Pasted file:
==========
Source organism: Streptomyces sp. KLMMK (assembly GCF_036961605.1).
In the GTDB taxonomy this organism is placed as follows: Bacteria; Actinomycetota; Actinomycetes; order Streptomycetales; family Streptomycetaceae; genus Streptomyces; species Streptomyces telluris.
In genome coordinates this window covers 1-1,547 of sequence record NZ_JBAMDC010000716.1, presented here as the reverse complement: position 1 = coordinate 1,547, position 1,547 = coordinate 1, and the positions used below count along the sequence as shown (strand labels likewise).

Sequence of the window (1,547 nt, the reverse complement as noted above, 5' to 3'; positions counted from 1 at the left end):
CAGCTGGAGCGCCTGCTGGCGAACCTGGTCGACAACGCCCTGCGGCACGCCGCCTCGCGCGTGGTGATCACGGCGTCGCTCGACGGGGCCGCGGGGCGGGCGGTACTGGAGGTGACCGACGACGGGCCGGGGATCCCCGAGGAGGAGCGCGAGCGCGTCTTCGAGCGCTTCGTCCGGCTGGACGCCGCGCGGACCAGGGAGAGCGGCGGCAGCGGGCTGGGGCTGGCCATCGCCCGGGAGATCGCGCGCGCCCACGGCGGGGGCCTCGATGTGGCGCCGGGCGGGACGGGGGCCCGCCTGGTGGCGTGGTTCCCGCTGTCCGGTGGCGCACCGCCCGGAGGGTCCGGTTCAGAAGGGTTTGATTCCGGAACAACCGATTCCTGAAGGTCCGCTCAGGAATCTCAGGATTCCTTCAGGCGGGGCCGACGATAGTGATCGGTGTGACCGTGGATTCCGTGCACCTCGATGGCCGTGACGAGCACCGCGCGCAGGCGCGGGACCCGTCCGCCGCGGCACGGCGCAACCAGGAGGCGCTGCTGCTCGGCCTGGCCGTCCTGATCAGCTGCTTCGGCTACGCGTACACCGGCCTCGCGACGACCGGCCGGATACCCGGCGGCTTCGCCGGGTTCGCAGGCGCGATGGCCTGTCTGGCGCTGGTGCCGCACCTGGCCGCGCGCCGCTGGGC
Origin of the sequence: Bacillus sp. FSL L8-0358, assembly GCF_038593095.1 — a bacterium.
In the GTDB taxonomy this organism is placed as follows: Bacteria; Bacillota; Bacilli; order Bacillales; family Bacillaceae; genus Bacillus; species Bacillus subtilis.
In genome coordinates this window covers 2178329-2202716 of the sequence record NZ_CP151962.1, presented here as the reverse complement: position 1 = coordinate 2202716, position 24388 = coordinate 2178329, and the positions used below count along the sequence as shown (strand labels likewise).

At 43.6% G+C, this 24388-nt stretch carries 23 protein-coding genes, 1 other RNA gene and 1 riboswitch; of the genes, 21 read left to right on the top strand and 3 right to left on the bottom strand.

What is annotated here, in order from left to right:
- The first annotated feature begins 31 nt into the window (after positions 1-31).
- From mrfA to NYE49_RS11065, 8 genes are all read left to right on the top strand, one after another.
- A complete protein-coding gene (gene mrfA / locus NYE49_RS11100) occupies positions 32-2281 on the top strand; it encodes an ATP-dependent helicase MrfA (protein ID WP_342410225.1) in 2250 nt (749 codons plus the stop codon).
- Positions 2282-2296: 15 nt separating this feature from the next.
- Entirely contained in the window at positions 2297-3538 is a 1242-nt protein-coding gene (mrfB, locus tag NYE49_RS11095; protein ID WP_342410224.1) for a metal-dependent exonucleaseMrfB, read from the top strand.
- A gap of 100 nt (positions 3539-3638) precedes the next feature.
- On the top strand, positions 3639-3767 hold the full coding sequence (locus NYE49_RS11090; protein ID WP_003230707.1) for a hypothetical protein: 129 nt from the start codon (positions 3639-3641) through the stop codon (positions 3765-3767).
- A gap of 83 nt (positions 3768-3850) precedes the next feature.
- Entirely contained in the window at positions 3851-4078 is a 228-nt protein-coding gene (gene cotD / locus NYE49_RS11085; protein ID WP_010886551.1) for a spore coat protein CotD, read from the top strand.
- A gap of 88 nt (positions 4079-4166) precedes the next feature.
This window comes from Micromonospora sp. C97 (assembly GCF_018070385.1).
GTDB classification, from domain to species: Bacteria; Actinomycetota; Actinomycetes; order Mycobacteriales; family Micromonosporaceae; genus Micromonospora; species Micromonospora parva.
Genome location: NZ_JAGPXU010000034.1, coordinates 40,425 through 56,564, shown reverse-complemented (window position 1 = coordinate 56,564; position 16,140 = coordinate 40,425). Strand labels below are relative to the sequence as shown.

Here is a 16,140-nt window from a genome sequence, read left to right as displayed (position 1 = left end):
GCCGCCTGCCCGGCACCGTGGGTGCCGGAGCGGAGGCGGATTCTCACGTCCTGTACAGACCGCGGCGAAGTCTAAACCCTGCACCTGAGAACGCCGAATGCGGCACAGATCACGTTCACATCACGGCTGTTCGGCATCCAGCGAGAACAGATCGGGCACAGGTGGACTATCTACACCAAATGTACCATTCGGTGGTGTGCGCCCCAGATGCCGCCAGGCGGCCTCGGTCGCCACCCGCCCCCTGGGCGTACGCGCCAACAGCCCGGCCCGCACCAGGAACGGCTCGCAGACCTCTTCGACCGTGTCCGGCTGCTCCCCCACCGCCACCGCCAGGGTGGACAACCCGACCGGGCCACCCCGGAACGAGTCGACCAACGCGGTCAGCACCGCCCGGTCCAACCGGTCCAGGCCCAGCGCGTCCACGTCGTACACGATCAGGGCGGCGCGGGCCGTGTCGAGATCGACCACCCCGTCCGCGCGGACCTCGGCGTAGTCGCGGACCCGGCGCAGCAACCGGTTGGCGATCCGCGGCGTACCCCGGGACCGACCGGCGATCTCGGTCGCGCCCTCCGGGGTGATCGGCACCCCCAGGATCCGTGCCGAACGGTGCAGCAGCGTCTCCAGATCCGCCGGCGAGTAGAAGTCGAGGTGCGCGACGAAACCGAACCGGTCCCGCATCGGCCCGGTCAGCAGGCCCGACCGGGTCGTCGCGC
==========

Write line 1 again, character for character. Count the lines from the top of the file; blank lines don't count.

Source organism: Streptomyces sp. KLMMK (assembly GCF_036961605.1).